These days, when reading news about missing Malaysia Airlines Boeing 777-200, I keep coming across a scenario where pilot might have deliberately turned off the transponder which is used for the communication of flight with ATC.

When there is a possibility that any bad thing can happen when pilot turn off transponder, why would one give the ability of turning off the transponder to a pilot when he/she usually depends on instructions from ATC or flight control. Is there anyway that ATC can turn on transponder back from ground?

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    $\begingroup$ The simple answer to your question is "pilots are trusted", we are after all in complete and authoritative control over the aircraft you are flying in. If you didn't trust us with this authority, presumably you wouldn't board an airplane. $\endgroup$ – casey Mar 15 '14 at 23:17
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    $\begingroup$ Actual transponder-related accidents have occurred before; it's just that the media attention this event has been getting is making people "freak out" about it (media has a tendency to make people suddenly upset about issues that aren't new). For example, the crash of Gol 1907 in 2006 was caused in part by an accidental deactivation of a transponder (the FAA later released a safety alert regarding accidental deactivation of EMB-135/140/145 transponders). $\endgroup$ – Jason C Mar 15 '14 at 23:18
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    $\begingroup$ Transponders are a part of a decades old systems that works as designed. A possible "solution" would be something similar to LoJack/OnStar installed so it cannot be access from the inside of the plane. The trucking industry uses something like this as well. It could report "continuously" using independent GPS. And it could be on aircraft power with battery backup. $\endgroup$ – rheitzman Mar 20 '14 at 21:52
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    $\begingroup$ @casey: meh, I trust the pilot but I still don't mind minor displays of distrust by the ground authorities such as breathalyzing you ;-) $\endgroup$ – Steve Jessop Jun 5 '14 at 18:45
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    $\begingroup$ @casey: right, from my personal POV there's breathalyzing you and then there's spending 3 hours running every test they have when I've got a connection to make. Presumably even if it was a good idea to control the transponder from outside the plane (i.e. all the technical reasons below magically went away), bureaucracy would find a way to make that a PITA for someone. $\endgroup$ – Steve Jessop Jun 5 '14 at 18:54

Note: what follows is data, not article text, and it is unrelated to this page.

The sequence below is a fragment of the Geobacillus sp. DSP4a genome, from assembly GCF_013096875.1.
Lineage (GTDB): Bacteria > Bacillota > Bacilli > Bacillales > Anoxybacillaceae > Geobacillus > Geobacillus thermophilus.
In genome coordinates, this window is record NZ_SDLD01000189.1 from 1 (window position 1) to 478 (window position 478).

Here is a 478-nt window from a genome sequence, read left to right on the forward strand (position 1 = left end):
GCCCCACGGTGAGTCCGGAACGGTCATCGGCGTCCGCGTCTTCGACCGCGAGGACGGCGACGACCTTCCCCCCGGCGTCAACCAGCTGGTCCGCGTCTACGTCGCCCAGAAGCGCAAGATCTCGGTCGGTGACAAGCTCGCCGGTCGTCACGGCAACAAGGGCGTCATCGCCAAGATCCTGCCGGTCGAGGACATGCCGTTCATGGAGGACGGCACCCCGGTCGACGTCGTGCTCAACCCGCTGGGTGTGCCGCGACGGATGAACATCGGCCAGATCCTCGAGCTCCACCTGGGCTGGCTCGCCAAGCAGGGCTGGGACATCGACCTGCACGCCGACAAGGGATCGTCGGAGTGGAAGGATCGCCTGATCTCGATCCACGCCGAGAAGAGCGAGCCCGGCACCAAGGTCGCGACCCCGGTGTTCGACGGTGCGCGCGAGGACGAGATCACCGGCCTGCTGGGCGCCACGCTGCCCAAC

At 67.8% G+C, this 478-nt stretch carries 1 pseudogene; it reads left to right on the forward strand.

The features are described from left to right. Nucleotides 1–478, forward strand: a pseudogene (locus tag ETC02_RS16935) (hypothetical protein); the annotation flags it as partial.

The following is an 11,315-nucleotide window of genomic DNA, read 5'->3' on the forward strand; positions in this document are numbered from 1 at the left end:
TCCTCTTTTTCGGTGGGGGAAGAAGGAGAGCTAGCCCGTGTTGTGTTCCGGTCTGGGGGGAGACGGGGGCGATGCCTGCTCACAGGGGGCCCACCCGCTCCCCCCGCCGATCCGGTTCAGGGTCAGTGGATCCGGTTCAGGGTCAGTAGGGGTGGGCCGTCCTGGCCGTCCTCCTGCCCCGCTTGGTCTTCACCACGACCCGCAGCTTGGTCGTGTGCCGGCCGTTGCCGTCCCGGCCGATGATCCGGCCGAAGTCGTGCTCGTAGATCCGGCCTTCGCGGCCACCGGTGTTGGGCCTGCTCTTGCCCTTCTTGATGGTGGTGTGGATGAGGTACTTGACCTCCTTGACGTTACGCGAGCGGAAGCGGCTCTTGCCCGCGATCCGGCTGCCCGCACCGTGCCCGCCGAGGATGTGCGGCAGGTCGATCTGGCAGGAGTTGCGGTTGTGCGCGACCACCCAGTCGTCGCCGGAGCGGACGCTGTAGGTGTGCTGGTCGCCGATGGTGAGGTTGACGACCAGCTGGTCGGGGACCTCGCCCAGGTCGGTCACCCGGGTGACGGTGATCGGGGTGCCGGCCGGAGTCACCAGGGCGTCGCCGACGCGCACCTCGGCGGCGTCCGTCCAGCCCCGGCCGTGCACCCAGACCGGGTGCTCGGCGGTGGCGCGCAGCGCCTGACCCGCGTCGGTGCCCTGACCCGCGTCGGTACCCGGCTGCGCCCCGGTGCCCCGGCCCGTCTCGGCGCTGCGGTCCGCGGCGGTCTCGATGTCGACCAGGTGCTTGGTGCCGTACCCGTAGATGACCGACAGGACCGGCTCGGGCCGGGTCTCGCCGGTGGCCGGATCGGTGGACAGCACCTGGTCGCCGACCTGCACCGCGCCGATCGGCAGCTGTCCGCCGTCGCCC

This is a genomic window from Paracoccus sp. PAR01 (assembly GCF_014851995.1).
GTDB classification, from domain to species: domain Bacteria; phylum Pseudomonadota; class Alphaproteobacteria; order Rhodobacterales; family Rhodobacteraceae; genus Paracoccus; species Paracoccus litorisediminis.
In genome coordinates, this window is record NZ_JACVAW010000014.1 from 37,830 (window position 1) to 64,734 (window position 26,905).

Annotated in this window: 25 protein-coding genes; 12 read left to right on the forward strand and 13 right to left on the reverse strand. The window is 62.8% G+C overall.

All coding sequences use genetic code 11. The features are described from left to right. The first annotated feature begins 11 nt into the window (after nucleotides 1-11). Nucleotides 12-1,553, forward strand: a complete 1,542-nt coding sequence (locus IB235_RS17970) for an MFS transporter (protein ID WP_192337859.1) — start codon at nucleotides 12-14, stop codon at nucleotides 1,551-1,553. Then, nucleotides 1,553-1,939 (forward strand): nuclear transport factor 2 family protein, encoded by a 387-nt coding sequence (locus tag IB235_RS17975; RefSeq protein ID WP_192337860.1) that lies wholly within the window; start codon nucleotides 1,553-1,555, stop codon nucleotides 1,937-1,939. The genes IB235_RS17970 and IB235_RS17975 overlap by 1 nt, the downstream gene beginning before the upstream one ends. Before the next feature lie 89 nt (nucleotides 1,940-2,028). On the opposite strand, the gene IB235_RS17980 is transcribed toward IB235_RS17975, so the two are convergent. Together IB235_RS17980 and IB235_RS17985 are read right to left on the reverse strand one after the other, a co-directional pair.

Basically everything that consumes power on an aircraft can potentially cause interference, short-circuits, or otherwise jeopardize the safety of flight and therefore must be switchable. Sometimes the switch is in the form a button, otherwise by a fuse.

There are several particular reasons that the transponder can be turned off.

If the transponder malfunctions, it may cause interruptions to all ATC surveillance in an area. There have been occurrences in the past that due to a fault the transponder it was basically acting as a radar jammer.

In one particular incident it took a while before the aircraft that caused it was identified and after requesting the pilot to switch of the transponder, secondary surveillance was restored.

Another reason is that when the aircraft is at the gate, the transponder is switched of to reduce the amount of radio transmissions. 100 aircraft on the surface of a large airport can produce a massive Radio Frequency noise, which negatively affect radar systems. When taxiing, radar replies are useful for aircraft identification, hence the transponder is switched on at push-back or engine start.

For an example to see how such requirements are worded in aircraft certification regulations, see rbp's answer.

The focus here and in the media1 on the transponder in relation to hijacks is a red herring. If an aircraft is hijacked, there are way more important things to worry about than an active radar transponder.
If hijackers turn off the transponder it means that they have access to the cockpit already.

1This answer was written shortly after flight MH370 went missing while en-route from Kuala Lumpur to Beijing. Initial speculation focussed on a possible hijack scenario.

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    $\begingroup$ It's also worth noting that if the transponder is switched off you generally only lose two pieces of information: the flight identification (mode A & mode S data) and altitude (mode C data). Primary radar will still paint a target (albeit unidentified) as long as the aircraft is within radar range. $\endgroup$ – voretaq7 Mar 15 '14 at 22:55
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    $\begingroup$ The range of the primary is often limited. Long range primary consumes an awful lot of power and requires active cooling. Expensive gadget :-) $\endgroup$ – DeltaLima Mar 15 '14 at 23:15